Jeevika Karyakram (Livelihood Program)

In the beginning, the Fund Board initiated WTSS component as a pilot program on the principle that poverty is the causative factor of social (access to household production, information, participation in social organizations and finance); political (access to decision-making leading to affect lives of people) and psychological (self-confidence) disempowerment. However, it recognized increased women’s involvement to be critical for achieving full community ownership and realize it development objectives of health and hygiene benefits. Based on repeatedly witnessed linkage between women’s ability to earn income and their increased voice in family and community, the Fund Board included ‘Women Technical Support Service (WTSS) component for women empowerment. Findings from various studies and monitoring milestones have evinced that WTSS component has empowered the women to some extent. Likewise, there was high risk and low return investment due to lack of information of inputs and outputs, market opportunities and small amount of cash in their hand. Consequently, they were forced to look for opportunities of additional support and assistance (business development service, capability enhancement and access of credit facility) for their sustainable livelihood development. Experiences gained over the year's show that sustainable improvements in rural women’s incomes generally require (in addition the enabling conditions of improved infrastructure and connectivity to markets and information), two types of interventions, which can be delivered at the local level. One is sustainable financial service and the other is business development services (BDS). The WTSS component provided modest support that was intended to link women in the community to other programs offering these services. It is apparent that the linkage did not appear to be effective and the women beneficiaries are not always getting access to the guidance they need either to build sustainable financial services systems at the local level or to link with interested micro- finance intermediaries. From the very inception, the Fund Board’s intention towards WTSS component was to facilitate establishing linkages of women with other donor development programs focusing on income generation and women empowerment. Under this component, the Fund Board had allocated NRs. 10,000.00 per scheme site or NRs. 200.00 per member whichever is less, in order to support women for their capacity building and skills training. But that fund has been used as revolving fund (seed money) for economic activities, and particularly used for IGAs. The fund thus provided worked as a promoter of micro-finance services at the local level as resembling the feature of typical village bank, requiring some sort of fund management skills and system to do so. In most WTSS groups, book-keeping and accounting is quite poor, and the groups lack confidence and skill to manage to administer the money in a professional way. There is neither local capacity for record keeping nor system to train local people to maintain books of accounts. WTSS groups lack savings and lending policies and procedures, accounting system and pricing of products and services. However, WTSS has been working in isolation. Further, most of the SOs entrusted with the responsibility to manage WTSS component under WASH scheme lack adequate knowledge and skill. However, this concept does not take account into only production and market opportunities, but also it ensures required support for skill development.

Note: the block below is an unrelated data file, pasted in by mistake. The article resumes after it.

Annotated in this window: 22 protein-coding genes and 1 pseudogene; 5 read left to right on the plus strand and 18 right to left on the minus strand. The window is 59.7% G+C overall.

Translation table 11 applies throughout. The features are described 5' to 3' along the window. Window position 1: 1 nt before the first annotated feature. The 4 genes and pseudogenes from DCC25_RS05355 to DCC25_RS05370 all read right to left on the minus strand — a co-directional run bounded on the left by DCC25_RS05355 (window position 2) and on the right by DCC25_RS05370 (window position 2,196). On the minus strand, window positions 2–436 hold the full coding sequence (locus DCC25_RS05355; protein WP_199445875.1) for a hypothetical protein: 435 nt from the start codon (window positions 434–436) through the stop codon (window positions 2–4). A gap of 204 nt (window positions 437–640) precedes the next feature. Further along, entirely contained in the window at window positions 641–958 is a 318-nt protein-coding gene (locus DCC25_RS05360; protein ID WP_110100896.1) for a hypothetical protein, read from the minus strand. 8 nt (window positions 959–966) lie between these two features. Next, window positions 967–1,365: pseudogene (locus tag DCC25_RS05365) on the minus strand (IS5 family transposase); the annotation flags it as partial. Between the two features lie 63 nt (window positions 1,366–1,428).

What is Jagaran Karyakram (Social Accountability/SAc)?


  • Social Accountability is an approach towards building accountability that relies on civic engagement, where ordinary citizens and /or their organizations participate directly or indirectly in exacting.
  • Social Accountability mechanisms can be initiated and supported by the state, citizens or both, but very often they are demand driven and operate from the bottom up approach.
  • Social Accountability mechanisms include many actions and tools that citizens, I/NGOs and CBOs and media can use to hold public authorities accountable.


Objectives of Jagaran Karyakram

The main objective of the Social Accountability (Jagaran Karyakram) is to make concerned organization more accountable for community development efforts. Specifically,

  1. To cope in providing quality services in rural people.
  2. To make service providers (Institutions, staffs) more accountable for the service delivery in the community people.
  3. To support for monitoring in all stages of the project cycle/phase and providing corrective measures for achieving objectives.
  4. To increase ownership for sustainable development.
  5. To replicate Jagaran Implementing tools and techniques in order to assess any other development projects.